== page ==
Just the Wind: Berlin Film Review
Director Bence Fliegauf returns to his gritty Hungarian roots following the 2010 sci-fi drama "Womb."
An aesthetically absorbing, narratively scaled-down day-in-the-life of a Romany family menaced by a series of racist attacks, Bence Fliegauf’s Just the Wind (Czak a Szél) has the Magyar maverick returning to his gritty homeland roots after 2010’s sci-fi drama Womb. Showcasing the director’s robust technical skills and passion for the underside of Hungarian life, this intense but demanding slice of social realism will need critical support to carry it beyond a Berlin competition slot into select art houses.
Kicking off with a title card explaining how, between 2008 and 2009, a number of Hungarian-based Romanies were targeted by death squads that burned down their homes and killed at least six of them, the film immediately sets the grounds for its likely denouement, then jumps into the early-morning hours of one such family living in a secluded rural settlement.
Through the sparse interior lighting and tightly cramped images of cinematographer Zoltan Lovasi (who also shot Fliegauf’s debut, Forest), we are slowly introduced to cleaning woman Mari (Katalin Toldi) and her two children, studious teenager Anna (Gyongyi Lendvai) and her younger mischief-making brother, Rio (Lajos Sarkany), while they make their way out of bed and into the quiet morning.
Cutting between the three of them as the day progresses until the setting sun brings its tide of impending doom, we catch glimpses of how the family scrapes by through work, school and play in a land where their people are essentially unwelcome: While Mari and Anna deal with either scornful authority figures or their sordid neighbors, Rio wanders around their ramshackle commune, stealing from the living and the dead and catching word from two investigating policemen (Attila Egyed, Laszlo Cziffer) of what may lie in store.
There are strains of Gus Van Sant’s Elephant and Cristi Puiu’s The Death of Mr. Lazarescu in the film’s 24-hour-ticking-clock structure, and Fliegauf mixes the foreboding backstory of one with the handheld, documentary intensity of the other to create an atmosphere that’s consistently menacing and strikingly realistic. Credited as both art director and composer (along with Tamas Beke), he builds a rugged backdrop of makeshift homes filled with rotted furnishings and piles of junk, while the minimalist score uses just a few chords to give the film its anxious undertone.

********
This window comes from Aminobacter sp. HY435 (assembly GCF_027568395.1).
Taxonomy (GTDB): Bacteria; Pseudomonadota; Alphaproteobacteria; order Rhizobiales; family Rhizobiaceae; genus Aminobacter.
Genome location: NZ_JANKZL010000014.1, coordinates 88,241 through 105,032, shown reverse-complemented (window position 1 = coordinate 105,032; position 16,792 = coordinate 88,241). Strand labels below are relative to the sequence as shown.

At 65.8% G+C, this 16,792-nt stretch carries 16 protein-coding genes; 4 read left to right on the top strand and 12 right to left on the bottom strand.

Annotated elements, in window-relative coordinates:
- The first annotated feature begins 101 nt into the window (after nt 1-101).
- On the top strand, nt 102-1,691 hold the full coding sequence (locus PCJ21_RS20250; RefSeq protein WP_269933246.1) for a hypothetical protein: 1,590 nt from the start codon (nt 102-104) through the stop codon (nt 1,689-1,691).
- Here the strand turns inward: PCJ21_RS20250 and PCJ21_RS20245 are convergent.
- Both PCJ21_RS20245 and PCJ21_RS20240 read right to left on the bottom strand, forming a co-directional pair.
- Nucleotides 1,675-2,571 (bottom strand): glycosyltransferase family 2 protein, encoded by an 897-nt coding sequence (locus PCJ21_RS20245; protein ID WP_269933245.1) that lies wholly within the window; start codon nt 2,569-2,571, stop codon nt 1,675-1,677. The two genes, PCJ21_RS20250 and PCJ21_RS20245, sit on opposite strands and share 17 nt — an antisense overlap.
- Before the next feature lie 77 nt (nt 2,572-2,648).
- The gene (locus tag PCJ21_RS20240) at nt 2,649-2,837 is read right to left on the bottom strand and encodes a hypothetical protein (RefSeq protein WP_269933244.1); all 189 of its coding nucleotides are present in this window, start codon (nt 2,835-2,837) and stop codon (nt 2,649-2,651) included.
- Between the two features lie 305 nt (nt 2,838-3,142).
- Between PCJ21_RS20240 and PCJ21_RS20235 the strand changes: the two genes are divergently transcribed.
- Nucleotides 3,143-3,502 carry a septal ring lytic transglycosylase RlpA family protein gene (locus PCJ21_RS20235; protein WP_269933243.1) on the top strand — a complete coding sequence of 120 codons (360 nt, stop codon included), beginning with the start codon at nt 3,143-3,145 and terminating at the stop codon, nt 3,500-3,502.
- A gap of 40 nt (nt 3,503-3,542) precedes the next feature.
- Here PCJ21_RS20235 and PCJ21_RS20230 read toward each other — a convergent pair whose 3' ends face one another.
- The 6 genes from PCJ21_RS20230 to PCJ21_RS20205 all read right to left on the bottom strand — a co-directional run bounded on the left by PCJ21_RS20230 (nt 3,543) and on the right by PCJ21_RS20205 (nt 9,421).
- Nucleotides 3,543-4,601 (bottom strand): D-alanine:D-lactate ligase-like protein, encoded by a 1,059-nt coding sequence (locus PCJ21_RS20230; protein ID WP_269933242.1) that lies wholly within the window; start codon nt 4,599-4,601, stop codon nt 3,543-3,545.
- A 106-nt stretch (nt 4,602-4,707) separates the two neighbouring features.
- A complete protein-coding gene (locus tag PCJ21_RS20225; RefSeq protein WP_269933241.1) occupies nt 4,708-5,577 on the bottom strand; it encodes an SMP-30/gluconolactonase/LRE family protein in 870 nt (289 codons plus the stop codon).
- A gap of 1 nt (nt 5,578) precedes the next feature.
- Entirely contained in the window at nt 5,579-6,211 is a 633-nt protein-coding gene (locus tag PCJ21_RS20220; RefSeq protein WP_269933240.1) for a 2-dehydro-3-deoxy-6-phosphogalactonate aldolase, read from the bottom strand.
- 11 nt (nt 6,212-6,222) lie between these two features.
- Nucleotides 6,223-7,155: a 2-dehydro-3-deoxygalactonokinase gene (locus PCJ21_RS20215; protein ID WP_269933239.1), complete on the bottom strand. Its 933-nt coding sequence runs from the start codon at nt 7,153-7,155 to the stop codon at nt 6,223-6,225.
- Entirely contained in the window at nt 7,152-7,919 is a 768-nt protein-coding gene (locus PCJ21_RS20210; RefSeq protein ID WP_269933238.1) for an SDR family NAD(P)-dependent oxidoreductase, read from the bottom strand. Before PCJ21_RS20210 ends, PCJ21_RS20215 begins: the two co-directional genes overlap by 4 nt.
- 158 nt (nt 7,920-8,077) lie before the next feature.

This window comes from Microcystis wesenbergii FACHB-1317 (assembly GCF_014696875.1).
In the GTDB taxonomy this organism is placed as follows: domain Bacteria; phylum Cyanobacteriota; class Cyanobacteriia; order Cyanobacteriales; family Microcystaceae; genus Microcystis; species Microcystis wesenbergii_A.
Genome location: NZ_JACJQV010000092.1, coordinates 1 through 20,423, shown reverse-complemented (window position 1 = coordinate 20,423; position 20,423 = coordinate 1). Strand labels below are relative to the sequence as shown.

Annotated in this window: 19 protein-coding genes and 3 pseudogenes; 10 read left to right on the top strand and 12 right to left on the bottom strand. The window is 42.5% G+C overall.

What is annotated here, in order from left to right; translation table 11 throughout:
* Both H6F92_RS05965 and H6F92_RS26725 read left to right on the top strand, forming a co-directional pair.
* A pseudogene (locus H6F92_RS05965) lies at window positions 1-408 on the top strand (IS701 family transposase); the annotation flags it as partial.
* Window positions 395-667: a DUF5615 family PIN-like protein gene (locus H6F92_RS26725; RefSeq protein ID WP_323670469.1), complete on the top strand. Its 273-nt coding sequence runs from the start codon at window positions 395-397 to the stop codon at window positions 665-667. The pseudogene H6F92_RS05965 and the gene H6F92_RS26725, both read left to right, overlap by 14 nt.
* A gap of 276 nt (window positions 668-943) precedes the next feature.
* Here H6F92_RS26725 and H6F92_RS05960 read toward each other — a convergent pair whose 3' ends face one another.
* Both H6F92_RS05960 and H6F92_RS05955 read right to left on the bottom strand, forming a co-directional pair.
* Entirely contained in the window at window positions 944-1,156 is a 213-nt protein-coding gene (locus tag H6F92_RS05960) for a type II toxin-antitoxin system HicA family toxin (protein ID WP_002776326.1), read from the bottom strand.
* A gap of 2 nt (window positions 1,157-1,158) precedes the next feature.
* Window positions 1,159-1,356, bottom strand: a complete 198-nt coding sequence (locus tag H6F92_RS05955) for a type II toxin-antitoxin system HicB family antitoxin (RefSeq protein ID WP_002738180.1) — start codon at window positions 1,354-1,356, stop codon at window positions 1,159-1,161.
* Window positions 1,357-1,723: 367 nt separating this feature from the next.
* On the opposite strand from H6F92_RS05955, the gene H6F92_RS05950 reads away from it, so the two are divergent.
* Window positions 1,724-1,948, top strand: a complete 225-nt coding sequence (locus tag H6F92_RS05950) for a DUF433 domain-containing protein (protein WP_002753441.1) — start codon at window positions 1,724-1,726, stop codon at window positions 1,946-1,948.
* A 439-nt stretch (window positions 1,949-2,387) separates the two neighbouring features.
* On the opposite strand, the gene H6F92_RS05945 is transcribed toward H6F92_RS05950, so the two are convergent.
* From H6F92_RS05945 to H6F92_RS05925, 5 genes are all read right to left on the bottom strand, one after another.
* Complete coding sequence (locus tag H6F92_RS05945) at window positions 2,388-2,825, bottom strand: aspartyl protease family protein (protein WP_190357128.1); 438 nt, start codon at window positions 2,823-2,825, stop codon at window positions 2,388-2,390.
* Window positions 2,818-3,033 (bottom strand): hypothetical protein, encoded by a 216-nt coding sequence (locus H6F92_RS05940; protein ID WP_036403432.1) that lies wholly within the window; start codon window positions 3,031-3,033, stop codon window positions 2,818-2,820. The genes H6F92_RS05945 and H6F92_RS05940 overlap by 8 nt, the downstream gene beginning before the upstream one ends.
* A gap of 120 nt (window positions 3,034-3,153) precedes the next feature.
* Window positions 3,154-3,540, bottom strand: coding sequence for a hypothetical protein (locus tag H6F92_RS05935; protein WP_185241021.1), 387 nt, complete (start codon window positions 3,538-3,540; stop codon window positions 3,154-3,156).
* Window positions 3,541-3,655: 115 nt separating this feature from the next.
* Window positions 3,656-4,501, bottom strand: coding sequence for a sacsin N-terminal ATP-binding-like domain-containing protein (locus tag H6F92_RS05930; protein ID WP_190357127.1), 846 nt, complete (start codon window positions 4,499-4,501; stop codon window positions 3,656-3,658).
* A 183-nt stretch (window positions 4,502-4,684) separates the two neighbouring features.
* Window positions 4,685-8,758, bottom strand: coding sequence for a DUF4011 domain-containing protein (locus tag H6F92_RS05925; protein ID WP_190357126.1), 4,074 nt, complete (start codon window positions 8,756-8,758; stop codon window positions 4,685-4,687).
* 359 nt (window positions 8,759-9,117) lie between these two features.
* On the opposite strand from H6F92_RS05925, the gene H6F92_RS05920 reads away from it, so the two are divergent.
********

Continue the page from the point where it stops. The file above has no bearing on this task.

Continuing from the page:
Such aesthetic prowess helps improve on what’s otherwise a bare-bones storyline that meanders in its midsection, only to gain some momentum toward the end. Because rather than shaping a traditional narrative arc, Fliegauf seems interested in depicting, as closely and carefully as possible, the subtle, silent humanity that lies beneath the prejudice and squalor. “There’s no point in shooting decent gypsies,” comments one of the cops, but the film inevitably proves how even the good folk are at risk in such a climate.
Relentlessly tracked by the director’s roving camera, the three actors — all making their screen debut — come off completely naturally, delivering minimal dialogue and revealing themselves through small moments of camaraderie. As the crafty and stoical Rio, Sarkany becomes the movie’s guiding moral light, and his final, open-ended sequence is one of both hope and despair.
Venue: Berlin Film Festival (Competition)
Production companies: Inforg-M&M Film, The Post Republic Halle, Paprika Films
Cast: Katalin Toldi, Gyongyi Lendvai, Lajos Sarkany, Gyorgy Toldi
Director, screenwriter: Bence Fliegauf
Producers: Monika Mecs, Andras Muhi, Erno Mesterhazy
Director of photography: Zoltan Lovasi
Art director: Bence Fliegauf
Music: Bence Fliegauf, Tamas Beke
Costume designer: Sosa Juristovszky
Editor: Xavier Box
Sales Agent: The Match Factory
No rating, 99 minutes